superior. Like all collodionists, I have a bottle
in which I keep the remains of failed experiments and old, out-of-date
reddened collodion. And sometimes very superior
results can be had by using this, or mixing it with new collodion.
I keep on hand a bottle each of Lea's Weaker and Stronger iron developers
with full acetic acid content and sugar. Yet others prefer pyrogallic acid, which I have not used since 1958,
disliking the length of development time and the possibility of detaching the
collodion film from the glass. Some people say that
they cannot get enough density with an iron developer and must then
redevelop. I have always found that, if the exposure is appropriate to the
light, an iron developer gives a perfectly dense, printable negative. I use
the stronger for exposures of 5 seconds or less, and the weaker for those
exceeding 5 seconds.
Yes, I still use cyanide, in the same proportions as I did in 1955: 30 grams
to 500 c.c. of water. Some people cannot stand to be near cyanide as it makes
them physically ill. My friend John has always been that way. I guess I am
lucky because it has never affected me and I never use rubber gloves. Without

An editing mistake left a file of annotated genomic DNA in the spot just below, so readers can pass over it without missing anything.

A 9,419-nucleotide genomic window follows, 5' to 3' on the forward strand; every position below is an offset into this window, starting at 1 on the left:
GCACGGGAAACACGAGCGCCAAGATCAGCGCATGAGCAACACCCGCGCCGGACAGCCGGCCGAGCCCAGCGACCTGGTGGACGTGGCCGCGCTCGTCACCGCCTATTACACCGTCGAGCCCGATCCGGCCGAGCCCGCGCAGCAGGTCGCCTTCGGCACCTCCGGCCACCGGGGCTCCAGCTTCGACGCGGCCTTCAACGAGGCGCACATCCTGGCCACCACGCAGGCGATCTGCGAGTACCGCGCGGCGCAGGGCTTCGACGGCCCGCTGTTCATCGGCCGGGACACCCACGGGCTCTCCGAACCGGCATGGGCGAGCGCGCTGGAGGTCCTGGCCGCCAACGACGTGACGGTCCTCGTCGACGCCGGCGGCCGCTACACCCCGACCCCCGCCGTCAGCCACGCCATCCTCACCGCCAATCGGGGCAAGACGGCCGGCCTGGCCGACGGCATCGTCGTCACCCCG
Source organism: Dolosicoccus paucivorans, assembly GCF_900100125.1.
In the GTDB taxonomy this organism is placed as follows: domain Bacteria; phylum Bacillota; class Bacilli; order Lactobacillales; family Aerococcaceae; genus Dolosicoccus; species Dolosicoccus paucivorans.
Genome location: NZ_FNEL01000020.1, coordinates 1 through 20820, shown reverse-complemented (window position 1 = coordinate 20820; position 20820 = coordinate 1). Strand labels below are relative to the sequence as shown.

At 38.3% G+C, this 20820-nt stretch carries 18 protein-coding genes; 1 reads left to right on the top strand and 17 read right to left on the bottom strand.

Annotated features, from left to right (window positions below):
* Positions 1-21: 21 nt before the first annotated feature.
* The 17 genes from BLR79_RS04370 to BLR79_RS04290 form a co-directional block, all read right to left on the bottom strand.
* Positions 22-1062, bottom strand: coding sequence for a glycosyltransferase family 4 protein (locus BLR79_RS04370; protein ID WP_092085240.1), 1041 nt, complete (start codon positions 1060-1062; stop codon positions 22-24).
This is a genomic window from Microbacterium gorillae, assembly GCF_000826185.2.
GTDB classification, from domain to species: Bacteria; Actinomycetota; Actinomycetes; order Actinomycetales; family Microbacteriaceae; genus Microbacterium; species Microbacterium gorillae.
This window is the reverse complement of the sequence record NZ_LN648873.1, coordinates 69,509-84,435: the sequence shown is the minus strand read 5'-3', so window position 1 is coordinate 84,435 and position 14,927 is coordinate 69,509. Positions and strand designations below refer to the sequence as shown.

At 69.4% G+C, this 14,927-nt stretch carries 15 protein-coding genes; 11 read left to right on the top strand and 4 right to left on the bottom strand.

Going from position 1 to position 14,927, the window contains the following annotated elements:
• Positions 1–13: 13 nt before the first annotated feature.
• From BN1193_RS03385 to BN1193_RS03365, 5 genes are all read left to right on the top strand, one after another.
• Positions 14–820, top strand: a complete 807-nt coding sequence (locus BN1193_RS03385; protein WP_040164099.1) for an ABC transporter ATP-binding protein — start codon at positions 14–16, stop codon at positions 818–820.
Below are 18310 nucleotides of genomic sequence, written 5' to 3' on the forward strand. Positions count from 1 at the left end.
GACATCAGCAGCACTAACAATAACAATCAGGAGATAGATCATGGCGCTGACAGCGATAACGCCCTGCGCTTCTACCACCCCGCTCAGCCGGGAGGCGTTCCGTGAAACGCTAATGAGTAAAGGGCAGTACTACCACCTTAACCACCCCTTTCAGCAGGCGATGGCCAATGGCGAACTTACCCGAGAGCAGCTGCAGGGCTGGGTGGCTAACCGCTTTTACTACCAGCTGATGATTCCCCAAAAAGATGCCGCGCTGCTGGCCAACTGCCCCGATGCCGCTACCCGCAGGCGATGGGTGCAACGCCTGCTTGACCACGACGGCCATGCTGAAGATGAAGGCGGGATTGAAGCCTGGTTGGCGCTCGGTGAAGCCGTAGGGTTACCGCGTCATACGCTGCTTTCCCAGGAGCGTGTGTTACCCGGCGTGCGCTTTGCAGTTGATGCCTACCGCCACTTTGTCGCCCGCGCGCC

gloves it is also easy to remove silver stains while you are manipulating the
plate. However, I would not recommend the procedure for everyone!
Now that the Kodak and ANSCO p.o.p. Studio Proof is
gone; I regularly make my own albumen paper. I prefer to make it using one of
Towler's formulae for plain salted paper, which
includes ammonium chloride, sodium chloride and sodium citrate. I suppose
it's "cheating" to use this with albumen, but it certainly gives a
rich purple image if properly toned with gold.
Yes, I guess my days of gradually altering formulae grain by grain to see
whether there was a magical effect are definitely over. Yet, if the romance
of experimentation is gone, it has been replaced by the solid pleasure of
using something fairly reliable. I still take wet plates because I love the
miracle of creating the image from the basic chemicals with my own hands. I
love the 19th century optics of my old lenses and the beauty of an antique,
wooden camera. My pictures owe nothing to any commercial manufacturer of
film, cameras or "photographic" chemicals. The occasional failure
only whets the appetite for more exposures. Then, too, I suspect I am an escapist
who has always wanted to slip back into the 1860's. If only I could be on
hand when Mr. Lincoln comes to the studio for his next sitting!
After forty-four years of making wet plates my only regrets are, one, the
hideously rising prices and narrow availability of chemicals; two, the
thought that at age 60 my hands may go one of these days and I will no longer
be able to pour the plates, and three, since I still work six or seven days a
week, my lack of time to devote to this wonderful art.